Owners of cement plant agree to spend $7.5M to settle pollution lawsuit

SANTA CLARA COUNTY, Calif. (KTVU and wires) -- Operators of a cement plant near Cupertino have agreed to install a $5 million wastewater treatment facility and pay a $2.55 million penalty to settle a federal suit over dumping toxic wastes into a creek that feeds into the San Francisco Bay, according to officials.

The settlement, involving Hansen Permanente Cement Inc., owner of the Lehigh cement factory, and Lehigh Southwest Cement Co., which runs the plant, addressed the firms' violations of the federal Clean Water Act, the U.S. Department of Justice, Environmental Protection Agency and California Attorney General's Office announced Wednesday.

The Lehigh cement plant and limestone quarry, located in unincorporated Santa Clara County west of Cupertino, had discharged on a daily basis millions of gallons of quarry process water and storm water polluted with excessive amounts of selenium and other toxic metals into Permanente Creek in violation of the company's permits from at least 2009 to 2014, federal officials said.

When discharged in high concentrations, selenium, which occurs naturally in limestone and other rock formations, becomes toxic to fish, other aquatic life, birds and other animals that eat organisms contaminated with the element, according to the agencies.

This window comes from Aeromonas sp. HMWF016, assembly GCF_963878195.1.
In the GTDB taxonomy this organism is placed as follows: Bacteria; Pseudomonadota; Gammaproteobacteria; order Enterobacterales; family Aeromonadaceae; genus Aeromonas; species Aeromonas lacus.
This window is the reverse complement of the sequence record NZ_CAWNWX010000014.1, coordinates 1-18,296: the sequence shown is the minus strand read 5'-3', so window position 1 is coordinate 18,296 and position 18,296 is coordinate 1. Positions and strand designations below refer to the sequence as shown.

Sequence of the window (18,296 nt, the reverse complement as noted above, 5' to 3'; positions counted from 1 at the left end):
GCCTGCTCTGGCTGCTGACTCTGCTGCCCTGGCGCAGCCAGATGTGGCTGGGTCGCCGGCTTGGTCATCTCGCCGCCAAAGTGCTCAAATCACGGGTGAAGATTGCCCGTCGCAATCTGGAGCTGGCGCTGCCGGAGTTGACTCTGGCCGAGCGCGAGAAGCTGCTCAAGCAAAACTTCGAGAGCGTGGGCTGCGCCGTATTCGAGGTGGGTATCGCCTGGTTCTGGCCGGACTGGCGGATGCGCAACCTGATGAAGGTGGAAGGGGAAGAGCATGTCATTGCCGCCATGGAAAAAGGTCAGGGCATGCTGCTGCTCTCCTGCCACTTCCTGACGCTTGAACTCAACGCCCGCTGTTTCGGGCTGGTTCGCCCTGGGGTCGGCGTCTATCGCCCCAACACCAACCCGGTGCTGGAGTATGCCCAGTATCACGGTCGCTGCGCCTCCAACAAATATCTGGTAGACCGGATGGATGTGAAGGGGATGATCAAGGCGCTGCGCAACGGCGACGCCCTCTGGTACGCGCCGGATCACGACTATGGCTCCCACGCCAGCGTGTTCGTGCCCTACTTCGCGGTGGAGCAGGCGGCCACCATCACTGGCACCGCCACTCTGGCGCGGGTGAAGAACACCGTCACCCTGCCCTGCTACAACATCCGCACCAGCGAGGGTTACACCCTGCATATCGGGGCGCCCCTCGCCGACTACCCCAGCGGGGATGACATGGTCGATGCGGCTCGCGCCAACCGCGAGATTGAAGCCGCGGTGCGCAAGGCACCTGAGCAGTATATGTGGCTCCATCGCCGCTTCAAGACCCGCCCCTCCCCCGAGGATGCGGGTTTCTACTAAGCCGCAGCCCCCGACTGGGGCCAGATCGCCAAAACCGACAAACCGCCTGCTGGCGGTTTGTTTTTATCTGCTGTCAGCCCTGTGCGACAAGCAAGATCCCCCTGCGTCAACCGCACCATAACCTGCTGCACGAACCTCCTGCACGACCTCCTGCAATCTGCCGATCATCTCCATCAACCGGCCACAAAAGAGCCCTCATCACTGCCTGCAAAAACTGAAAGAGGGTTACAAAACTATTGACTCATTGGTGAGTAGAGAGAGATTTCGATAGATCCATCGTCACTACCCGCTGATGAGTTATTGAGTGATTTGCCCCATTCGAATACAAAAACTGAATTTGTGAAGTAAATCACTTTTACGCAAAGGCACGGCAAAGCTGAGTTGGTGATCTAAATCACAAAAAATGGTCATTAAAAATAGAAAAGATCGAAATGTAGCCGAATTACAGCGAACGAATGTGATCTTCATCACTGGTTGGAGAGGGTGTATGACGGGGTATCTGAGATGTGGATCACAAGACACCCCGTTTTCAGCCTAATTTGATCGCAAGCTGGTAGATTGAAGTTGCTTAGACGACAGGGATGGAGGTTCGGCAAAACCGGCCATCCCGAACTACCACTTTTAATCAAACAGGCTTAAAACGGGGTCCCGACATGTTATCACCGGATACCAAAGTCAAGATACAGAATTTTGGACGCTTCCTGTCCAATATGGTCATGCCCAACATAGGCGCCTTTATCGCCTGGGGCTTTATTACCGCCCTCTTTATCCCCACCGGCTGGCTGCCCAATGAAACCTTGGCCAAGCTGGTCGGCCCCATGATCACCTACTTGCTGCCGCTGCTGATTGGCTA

The facility's discharges also regularly exceeded legal levels of suspended solids, dissolved solids, turbidity and pH and sometimes surpassed standards for mercury, hexavalent chromium, nickel and thallium, officials said.

Under the settlement with federal and state officials, Lehigh must build an advanced wastewater treatment system to significantly cut back the release of selenium and other toxic metals into the creek.

Lehigh, which has already installed an interim treatment facility, plans to complete a permanent one by 2017, make improvements to remove sediment from its storm water runoff and spend $5 million overall to comply with federal standards, according to officials.

In addition, the firm has agreed to pay $2.55 million in civil penalties to settle the case.

Due to the toxic materials that flowed from the plant, the creek is listed as impaired, or too polluted to meet cleanliness standards set by the Clean Water Act, according to federal officials.

The creek is considered an important habitat for the California red-legged frog, a species endemic to the state that is considered threatened under the federal Endangered Species Act, the officials said.


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